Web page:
Apparently not everyone agrees.
Dan Brunner, 40, who frequently wears bracelets, earrings and sloganed buttons to affect a decidedly gay look, said he and a friend were attacked by four men yelling "kill the faggots" one night as they strolled down Broadway.
"It happens on Broadway all the time," said Brunner, a computer programmer. "It seems to be a teen-age test of manhood to drive down Broadway at 40 m.p.h. yelling, 'Faggot!' at everyone."
Some merchants on the street report occasional acts of vandalism that they believe to be expressions of anti-gay sentiment.
And Jim Gillis, a Long Beach lawyer, said he has represented more than 10 clients in the past year who claimed to have been arrested for lewd conduct in Bixby Park--smack in the middle of the district--when all they had been doing was sitting quietly.
Sgt. Robert Gillissie, a spokesman for the Long Beach Police Department, denied that the department arrests gays without cause and said that the Broadway area is not particularly high in crime.
Nonetheless, some years ago a group of gay bar owners banded together to fight what they perceived as harassment from various elements of the non-gay community. The organization they formed eventually evolved into the Eastside Business Assn., a group of local merchants dedicated to promoting commerce. At its height about two years ago, the group had 60 members.
"Now business is so good that nobody has time to go to meetings," said realtor Carol Whittington, a former member of the group.
Yet concerns remain on both sides.
Raymond Ouellette, a mortgage loan officer who has lived in the area on and off for 17 years, said he resents being thought of as gay simply because of where he lives. "It's becoming an embarrassment," said Ouellette, 41. "It's a bit of a pain in the neck living here. I don't care for my neighborhood being known as a gay district."
Eric Kregzde, 25, complained that "sometimes when you walk across the street, people look at you like you're a homosexual."
Buyers Shying Away
And Manley, the real estate agent, fears that the area has already become something of a "gay ghetto" from which non-gay home buyers are staying away in droves. "What I would like to see," he said, "is more integration."
Saturday night on the strip, however, seems a world far removed from such considerations. At the center of the night life here, as always, are the gay bars where hundreds of men--and at one establishment, women--congregate every weekend to drink and socialize.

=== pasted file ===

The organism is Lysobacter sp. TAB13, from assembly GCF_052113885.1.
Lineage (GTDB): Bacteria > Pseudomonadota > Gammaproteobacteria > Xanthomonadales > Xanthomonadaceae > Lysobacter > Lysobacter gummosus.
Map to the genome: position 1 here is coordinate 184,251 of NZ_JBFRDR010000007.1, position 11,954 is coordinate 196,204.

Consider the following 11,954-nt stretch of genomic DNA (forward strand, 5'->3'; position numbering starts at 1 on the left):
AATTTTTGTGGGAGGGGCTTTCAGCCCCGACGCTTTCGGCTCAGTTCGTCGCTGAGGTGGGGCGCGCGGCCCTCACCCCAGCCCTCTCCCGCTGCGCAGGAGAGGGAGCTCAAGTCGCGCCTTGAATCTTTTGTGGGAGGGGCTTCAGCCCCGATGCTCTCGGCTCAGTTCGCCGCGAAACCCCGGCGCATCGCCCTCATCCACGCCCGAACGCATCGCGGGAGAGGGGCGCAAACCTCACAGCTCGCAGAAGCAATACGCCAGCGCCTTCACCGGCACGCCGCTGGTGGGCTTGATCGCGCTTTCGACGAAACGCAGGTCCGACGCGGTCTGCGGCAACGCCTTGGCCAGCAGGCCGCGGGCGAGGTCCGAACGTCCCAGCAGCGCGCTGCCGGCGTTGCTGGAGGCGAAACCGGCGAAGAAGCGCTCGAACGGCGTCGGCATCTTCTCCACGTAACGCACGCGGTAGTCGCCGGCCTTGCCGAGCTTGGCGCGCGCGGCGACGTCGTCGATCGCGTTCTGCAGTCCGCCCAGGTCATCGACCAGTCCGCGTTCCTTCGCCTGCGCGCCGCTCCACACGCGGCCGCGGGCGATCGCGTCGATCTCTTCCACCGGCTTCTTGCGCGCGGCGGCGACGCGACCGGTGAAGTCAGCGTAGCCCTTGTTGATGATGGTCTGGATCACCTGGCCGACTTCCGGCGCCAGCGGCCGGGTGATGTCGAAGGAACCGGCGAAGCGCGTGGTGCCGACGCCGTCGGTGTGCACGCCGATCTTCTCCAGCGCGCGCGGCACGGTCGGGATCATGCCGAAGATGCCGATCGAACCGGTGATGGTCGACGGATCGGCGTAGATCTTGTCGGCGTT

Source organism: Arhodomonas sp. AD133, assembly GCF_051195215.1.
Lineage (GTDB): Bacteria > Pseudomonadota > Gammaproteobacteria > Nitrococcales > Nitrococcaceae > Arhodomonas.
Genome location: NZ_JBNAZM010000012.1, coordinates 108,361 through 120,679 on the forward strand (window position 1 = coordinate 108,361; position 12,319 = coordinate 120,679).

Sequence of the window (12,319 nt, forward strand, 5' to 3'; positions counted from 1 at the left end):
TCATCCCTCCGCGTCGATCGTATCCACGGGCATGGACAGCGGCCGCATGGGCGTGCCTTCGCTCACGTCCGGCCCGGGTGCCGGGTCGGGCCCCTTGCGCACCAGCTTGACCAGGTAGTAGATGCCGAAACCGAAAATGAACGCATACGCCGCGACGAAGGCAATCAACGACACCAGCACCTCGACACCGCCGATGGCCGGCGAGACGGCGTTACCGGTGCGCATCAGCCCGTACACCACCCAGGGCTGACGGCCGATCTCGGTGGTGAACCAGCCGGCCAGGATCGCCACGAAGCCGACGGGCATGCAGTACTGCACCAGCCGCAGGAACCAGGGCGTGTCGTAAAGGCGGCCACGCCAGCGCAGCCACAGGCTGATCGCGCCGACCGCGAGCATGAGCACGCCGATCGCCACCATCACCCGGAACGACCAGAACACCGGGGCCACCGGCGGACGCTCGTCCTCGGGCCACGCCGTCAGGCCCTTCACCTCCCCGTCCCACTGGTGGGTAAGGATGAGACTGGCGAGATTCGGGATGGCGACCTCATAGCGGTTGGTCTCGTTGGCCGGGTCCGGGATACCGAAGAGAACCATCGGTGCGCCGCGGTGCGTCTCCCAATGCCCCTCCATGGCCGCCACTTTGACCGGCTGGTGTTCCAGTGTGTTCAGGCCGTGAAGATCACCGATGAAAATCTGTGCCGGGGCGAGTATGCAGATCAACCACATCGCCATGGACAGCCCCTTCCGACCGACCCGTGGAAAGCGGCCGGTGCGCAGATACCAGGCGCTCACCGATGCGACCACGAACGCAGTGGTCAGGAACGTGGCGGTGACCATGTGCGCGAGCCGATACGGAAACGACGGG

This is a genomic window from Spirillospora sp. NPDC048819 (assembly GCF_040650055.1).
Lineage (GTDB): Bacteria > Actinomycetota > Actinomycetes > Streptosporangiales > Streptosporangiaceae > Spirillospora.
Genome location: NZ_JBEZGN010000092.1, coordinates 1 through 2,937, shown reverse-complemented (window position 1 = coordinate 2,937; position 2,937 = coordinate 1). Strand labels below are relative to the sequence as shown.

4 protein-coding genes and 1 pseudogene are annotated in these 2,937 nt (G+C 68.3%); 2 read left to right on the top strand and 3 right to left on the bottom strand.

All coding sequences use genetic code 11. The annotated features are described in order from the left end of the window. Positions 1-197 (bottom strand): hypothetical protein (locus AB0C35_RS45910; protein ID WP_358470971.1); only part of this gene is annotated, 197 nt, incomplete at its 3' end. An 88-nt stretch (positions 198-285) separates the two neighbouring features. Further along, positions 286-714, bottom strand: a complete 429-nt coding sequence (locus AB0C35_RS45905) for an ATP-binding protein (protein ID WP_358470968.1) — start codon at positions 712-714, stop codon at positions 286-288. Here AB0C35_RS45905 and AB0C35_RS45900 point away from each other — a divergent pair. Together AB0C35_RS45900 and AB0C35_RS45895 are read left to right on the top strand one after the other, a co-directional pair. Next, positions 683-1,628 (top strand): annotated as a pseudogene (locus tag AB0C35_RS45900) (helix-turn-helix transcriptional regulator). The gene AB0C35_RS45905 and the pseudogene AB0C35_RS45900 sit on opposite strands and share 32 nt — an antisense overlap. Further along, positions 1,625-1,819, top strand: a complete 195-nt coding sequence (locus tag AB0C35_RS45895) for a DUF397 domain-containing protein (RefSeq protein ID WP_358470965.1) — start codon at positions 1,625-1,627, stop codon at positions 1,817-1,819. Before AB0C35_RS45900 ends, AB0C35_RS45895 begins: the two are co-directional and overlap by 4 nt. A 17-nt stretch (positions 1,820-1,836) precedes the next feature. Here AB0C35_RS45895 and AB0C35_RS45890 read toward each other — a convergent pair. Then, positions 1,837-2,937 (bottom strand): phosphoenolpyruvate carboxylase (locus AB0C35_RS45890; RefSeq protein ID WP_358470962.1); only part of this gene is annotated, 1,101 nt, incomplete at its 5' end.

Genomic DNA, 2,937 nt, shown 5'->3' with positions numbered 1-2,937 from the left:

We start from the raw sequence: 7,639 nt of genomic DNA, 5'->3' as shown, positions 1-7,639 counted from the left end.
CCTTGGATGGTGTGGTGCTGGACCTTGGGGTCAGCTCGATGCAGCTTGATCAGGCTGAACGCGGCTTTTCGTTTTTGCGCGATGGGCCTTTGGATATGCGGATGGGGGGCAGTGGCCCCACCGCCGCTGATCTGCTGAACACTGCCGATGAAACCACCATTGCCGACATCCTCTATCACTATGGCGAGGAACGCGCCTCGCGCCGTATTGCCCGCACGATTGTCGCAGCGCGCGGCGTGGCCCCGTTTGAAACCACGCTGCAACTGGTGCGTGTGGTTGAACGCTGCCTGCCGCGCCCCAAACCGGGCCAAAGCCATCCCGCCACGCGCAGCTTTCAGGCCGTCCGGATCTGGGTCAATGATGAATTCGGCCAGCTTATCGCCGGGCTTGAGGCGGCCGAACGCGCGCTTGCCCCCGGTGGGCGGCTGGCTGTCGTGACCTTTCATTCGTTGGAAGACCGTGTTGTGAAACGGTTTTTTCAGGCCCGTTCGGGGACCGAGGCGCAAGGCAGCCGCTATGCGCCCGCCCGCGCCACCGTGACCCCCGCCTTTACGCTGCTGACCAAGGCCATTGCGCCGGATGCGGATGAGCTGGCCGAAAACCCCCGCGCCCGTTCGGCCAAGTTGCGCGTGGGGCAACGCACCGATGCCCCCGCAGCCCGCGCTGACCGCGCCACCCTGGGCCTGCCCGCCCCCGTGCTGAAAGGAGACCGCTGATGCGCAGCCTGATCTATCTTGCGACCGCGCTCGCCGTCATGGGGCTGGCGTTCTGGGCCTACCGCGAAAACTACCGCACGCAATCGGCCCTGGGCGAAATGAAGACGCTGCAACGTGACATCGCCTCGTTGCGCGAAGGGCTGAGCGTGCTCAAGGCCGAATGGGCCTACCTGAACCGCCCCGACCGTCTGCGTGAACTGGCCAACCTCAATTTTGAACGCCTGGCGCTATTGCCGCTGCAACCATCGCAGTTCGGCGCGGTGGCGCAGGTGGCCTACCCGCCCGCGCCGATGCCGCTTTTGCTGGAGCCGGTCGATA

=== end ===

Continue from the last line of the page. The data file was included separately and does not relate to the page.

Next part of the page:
Cree, the owner of Lil' Lucy's, attributes the recent growth of the area in part to the AIDS scare that, he said, has driven homosexual men out of the major urban centers such as Los Angeles and San Francisco with their large transient gay populations.
Suburban settings like Long Beach, he said, are perceived as more stable. (Ray Kincade, coordinator of the Long Beach AIDS Project, said the AIDS rate in the city is about the same as that found in Los Angeles.) But when the bars close at 2 a.m., filling the street with crowds of laughing men, the mood seems carefree.
"I like the beach area and I like the gay scene," said Bill Monarch, 42, a senior bank loan officer interviewed at a bar called the Mine Shaft. "It's my way of life--here I can be myself."
At Karl's Little Bavaria, on the other end of Broadway, the scene is quite different. It is to this longtime establishment--one of the few non-gay bars left on the strip--that Carl Straight, who works in a food-processing plant (and showed his driver license to verify his name) comes to unwind with friends of like mind. On the issue of homosexuality, he is clear.
"I think it's sick," said Straight, 36. "They got a perverted life style."
'Right Kind of Men'
Then there is Lynette Kweitko, a cosmetologist who recently moved to the Broadway area from Orange County. As a single heterosexual woman, she said, life in a predominantly gay neighborhood is a relatively safe affair. Sometimes too safe. "It's difficult to meet the right kind of men," said Kweitko, 25.
Sitting on the stoop of her apartment midway between the Mine Shaft and Karl's, she reflected on what it's like to feel like a minority. "The first couple of days I had nobody to talk to," she said. "I'd smile and they wouldn't smile back at me. I began to wonder whether I was a woman."
So she found a workable solution. "When I want to socialize," she said, "I go to Buena Park."